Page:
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College calculus self-study question

  1. Jun 11, 2013 #1
    Hello, I am a recent high school graduate and I have recently finished calculus II with one year of calculus I prior (which I took junior year). My major will be physics at the University of Texas and having told that I completed those courses to my advisor he said I seemed bright from the conversations we had and wouldn't mind placing me in multivariable calculus. It is now summer and I have decided to study the course ahead. I looked for a PDF of Apostol's but I found it very rigorous in its presentation. I easily grasp concepts and methods and I can usually undertake difficult problems but some of the problems were extremely difficult in the sense that if you read the chapters and understood as far as the text goes, the problems seemed still too hard. So as for my questions: 1. should I study Spivak before Apostol? 2. What kind of mathematical background would one require to master Apostol? And 3. What is meant by "mastering" a textbook? To study as I plan to, is it a good idea to try to do every single problem or just conceptual/exploratory problems with some mechanical (to get used to the mechanics of problem solving) problems?
     
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  3. Jun 11, 2013 #2

    MarneMath

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    I'm having a bit of confusion. Your adviser has stated he would place you in multivariate calculus, so you want to study the course, which is reasonable. What I am confused about is why are you trying to go to Spivak or Apostol? If your intent is to learn multivariate calculus for a typical Calc III course, it would be more beneficial to learn from a more cookie cutter book, instead of trying to learn calculus I and II again from a more proof based perspective.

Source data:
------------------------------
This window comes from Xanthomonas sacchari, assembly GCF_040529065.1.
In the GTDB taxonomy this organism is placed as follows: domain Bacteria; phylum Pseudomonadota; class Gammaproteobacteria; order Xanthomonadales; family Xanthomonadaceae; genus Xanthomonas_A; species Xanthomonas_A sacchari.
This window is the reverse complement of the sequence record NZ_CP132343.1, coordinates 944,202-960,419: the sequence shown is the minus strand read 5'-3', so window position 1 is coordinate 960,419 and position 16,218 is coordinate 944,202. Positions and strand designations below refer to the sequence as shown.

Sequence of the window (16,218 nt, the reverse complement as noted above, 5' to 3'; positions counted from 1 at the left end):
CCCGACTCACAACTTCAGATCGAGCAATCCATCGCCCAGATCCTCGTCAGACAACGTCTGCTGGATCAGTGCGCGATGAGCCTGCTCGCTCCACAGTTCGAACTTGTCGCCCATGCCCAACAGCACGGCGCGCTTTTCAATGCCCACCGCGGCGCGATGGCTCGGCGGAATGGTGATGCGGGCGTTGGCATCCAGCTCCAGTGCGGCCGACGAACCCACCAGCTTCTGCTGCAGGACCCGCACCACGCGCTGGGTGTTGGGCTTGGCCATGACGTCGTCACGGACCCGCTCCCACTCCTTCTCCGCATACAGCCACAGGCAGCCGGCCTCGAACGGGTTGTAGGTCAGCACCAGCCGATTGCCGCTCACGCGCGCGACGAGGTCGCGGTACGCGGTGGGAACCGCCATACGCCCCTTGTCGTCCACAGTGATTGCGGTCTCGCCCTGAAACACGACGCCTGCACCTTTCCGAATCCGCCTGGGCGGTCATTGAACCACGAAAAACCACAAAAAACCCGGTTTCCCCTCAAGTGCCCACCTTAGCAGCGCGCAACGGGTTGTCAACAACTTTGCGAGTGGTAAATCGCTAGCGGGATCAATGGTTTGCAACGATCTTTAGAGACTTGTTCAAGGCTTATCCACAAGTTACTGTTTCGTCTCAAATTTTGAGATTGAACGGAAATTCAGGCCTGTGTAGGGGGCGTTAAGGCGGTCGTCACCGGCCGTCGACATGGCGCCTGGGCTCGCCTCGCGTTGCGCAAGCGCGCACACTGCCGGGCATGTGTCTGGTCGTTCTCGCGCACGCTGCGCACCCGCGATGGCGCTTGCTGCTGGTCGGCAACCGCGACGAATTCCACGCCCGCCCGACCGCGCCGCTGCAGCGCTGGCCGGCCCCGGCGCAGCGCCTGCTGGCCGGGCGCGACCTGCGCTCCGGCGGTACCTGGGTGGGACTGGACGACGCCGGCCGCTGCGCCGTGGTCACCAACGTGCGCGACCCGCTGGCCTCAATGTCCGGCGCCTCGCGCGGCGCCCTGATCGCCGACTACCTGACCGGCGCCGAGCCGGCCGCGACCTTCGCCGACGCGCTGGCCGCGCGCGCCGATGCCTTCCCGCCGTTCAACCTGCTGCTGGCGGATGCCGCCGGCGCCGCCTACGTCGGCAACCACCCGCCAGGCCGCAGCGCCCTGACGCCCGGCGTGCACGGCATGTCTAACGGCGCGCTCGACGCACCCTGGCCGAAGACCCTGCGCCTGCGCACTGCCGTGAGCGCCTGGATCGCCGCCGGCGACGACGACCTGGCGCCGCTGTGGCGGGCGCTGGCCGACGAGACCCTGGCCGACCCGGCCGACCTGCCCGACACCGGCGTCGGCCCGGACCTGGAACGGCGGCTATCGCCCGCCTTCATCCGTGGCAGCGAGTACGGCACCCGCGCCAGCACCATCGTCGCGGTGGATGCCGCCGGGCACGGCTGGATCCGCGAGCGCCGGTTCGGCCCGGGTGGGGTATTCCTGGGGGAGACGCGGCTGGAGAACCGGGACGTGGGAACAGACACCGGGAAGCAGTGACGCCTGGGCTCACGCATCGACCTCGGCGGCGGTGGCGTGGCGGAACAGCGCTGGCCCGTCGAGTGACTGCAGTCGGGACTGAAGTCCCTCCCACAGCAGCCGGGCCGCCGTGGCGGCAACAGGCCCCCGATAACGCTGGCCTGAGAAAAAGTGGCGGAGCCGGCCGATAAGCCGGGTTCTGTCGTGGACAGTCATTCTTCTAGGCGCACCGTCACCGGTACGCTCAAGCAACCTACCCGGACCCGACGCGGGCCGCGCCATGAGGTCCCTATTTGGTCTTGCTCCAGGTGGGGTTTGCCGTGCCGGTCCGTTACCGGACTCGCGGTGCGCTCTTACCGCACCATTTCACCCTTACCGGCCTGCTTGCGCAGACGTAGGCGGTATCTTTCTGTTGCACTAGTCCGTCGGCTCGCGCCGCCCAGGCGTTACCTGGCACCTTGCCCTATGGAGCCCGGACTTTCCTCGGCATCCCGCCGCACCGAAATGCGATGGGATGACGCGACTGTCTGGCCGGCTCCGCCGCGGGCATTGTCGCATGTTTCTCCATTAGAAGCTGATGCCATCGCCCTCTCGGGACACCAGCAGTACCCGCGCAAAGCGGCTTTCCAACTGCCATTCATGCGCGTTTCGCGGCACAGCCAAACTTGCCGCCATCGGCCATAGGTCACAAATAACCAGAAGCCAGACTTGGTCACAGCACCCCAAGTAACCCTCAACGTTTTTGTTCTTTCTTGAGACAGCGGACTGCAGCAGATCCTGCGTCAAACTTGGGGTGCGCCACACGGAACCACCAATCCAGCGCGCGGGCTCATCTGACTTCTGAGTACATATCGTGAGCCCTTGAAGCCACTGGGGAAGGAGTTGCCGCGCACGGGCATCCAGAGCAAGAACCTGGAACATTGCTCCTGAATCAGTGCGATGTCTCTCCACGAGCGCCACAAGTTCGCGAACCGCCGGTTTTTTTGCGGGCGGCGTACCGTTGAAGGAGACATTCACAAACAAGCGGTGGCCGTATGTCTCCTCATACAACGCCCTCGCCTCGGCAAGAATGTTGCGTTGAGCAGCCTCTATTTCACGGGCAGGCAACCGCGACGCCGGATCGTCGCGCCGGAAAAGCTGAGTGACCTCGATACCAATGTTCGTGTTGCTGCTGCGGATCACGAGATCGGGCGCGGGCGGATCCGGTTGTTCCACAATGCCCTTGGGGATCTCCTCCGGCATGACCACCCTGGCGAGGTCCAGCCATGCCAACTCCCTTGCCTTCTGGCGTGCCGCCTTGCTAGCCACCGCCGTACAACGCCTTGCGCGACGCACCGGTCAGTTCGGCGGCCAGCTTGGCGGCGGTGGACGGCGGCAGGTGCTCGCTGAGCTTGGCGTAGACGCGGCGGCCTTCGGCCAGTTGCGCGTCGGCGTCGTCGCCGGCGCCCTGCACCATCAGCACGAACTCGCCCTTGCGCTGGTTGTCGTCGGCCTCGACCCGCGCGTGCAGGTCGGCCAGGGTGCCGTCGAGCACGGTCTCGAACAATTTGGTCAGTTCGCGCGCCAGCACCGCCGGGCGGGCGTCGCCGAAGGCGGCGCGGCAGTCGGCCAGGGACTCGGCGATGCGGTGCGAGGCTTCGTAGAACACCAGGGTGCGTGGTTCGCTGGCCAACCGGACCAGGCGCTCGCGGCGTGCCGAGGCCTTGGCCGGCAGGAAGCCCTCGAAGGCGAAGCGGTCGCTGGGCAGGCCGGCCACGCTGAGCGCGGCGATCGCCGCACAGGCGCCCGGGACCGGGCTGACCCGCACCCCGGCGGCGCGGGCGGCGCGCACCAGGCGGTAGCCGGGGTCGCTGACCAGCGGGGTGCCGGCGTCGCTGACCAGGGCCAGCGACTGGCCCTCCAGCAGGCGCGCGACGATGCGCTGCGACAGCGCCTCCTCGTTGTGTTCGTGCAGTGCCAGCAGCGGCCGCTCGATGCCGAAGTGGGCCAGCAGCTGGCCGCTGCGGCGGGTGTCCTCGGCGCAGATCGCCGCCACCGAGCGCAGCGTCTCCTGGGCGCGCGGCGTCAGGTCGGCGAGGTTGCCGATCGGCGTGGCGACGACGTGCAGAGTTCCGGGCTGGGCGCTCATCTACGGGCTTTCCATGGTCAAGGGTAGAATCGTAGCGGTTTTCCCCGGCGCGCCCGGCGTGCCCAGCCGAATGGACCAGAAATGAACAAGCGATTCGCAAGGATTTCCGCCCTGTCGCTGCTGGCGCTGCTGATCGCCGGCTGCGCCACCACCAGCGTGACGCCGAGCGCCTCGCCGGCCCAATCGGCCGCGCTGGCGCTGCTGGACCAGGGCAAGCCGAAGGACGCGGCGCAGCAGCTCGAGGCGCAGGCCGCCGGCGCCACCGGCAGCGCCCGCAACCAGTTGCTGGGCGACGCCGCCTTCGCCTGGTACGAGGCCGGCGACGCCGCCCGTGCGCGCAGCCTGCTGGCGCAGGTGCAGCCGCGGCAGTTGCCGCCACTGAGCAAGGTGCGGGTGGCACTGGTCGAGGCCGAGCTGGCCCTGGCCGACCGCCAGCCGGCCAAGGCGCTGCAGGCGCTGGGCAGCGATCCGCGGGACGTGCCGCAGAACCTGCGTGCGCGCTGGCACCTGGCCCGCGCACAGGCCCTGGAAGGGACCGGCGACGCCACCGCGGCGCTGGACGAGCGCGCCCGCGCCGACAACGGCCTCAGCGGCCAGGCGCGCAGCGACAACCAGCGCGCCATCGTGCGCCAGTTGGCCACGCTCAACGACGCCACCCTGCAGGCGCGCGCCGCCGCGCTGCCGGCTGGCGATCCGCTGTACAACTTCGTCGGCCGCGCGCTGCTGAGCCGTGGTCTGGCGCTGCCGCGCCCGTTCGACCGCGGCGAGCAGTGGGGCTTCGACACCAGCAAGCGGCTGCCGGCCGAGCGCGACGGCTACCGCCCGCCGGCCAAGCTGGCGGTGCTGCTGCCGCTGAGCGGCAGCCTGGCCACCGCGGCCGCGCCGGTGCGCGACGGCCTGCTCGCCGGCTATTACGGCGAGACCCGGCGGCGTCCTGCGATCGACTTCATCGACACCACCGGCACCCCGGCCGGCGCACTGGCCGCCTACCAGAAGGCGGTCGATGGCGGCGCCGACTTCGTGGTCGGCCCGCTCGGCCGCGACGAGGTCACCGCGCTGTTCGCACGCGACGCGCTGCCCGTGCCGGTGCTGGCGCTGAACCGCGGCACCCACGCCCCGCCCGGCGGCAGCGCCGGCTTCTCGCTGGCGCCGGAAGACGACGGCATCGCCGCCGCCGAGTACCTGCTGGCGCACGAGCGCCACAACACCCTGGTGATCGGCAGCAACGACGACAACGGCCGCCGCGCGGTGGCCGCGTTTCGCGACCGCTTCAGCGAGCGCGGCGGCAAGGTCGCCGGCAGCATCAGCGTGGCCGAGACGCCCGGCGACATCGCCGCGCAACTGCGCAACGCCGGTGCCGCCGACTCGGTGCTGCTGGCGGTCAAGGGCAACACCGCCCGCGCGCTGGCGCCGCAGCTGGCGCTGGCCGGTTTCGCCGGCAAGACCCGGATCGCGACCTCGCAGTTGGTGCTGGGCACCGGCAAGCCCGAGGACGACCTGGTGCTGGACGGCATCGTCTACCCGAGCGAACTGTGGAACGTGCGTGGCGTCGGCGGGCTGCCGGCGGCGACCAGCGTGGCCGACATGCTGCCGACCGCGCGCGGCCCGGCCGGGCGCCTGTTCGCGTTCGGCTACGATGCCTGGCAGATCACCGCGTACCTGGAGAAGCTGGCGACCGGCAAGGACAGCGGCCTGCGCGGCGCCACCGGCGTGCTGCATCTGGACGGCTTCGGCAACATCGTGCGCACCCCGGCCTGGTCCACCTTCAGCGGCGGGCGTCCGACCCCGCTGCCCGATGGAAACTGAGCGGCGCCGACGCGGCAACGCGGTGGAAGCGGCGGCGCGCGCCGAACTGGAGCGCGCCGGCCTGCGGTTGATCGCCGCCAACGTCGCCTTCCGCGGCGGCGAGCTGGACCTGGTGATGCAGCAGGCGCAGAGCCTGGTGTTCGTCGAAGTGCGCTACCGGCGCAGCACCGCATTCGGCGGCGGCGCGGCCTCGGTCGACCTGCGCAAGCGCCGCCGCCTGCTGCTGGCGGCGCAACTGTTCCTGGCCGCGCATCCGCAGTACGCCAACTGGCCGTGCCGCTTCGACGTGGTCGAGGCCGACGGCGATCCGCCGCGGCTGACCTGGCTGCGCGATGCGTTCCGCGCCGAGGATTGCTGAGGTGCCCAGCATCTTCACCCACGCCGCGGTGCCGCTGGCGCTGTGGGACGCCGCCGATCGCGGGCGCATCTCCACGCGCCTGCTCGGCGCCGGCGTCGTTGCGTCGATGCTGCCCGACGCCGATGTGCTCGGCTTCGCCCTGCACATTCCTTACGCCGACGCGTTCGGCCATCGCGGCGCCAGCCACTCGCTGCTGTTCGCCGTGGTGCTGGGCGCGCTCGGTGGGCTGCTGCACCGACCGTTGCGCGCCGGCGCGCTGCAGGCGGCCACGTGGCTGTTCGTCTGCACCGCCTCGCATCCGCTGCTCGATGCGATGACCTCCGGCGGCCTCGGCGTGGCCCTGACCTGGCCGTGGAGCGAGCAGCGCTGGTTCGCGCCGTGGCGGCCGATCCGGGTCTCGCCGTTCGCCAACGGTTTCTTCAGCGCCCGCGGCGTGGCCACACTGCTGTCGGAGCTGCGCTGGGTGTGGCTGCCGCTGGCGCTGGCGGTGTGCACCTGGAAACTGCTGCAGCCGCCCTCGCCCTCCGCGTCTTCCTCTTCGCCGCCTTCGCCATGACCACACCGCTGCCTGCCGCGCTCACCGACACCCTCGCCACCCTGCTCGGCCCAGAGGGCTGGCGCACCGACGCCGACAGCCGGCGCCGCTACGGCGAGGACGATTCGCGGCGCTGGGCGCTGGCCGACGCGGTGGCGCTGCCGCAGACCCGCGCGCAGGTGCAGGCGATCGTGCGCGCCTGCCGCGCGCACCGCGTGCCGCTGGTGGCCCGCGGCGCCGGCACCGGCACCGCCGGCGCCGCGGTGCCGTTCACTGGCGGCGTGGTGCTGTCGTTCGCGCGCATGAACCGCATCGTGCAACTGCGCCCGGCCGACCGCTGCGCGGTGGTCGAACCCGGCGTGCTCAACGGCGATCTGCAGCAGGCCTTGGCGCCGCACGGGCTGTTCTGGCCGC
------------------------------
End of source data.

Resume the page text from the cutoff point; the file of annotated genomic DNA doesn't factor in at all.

As for the problems in Spivak or Apostol, they are hard for a lot of beginners because proof writing is a skill that takes practice. However, most of the problems are do-able, with a few that are truly skull crushers. The jump from "oh this is obvious" to "why it is obvious" is surprisingly difficult for a lot of people.
     
  4. Jun 11, 2013 #3
    To clear up your confusion, my intent was to study calc I and II with proof hence those textbooks, because I feel that the AP curriculum (advanced placement) isn't so strong when I look at some exploratory exercises from those textbooks about topics that I am familiar with.
     
  5. Jun 11, 2013 #4
    I can't edit because I'm on my phone but to add on to that, what would be a recommended cookie cutter book?
     
  6. Jun 11, 2013 #5

    MarneMath

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    Well, I tend not to recommend cookie cutter calculus books because they're essentially the same, so it would probably be best if you find out what book your school uses (I believe it is Stewart) and try to find a used cheap old edition copy and work through the Calc III material so you become familiar with it.

    Going back to your first post. A strong mathematical student with desire to learn proofs is all that is really needed for Apostol or Spivak. Although it is advisable to have been introduced to Calculus already. Technically speaking, you should be able to handle Spivak or Apostol. I personally find no real difference between the two in term of difficulty. I enjoy Spivak's writing a lot more and find it easier to read than Apostol, but I think Apostol definitely has his own insights. So what it comes down to is preference. Odds are if you find Apostol hard, you'll find Spivak hard too.
     
  7. Jun 11, 2013 #6
    I didn't find Spivak difficult, just Apostol was too different in the way he presents the material. But thank you very much, I will definitely look into Stewart.
     
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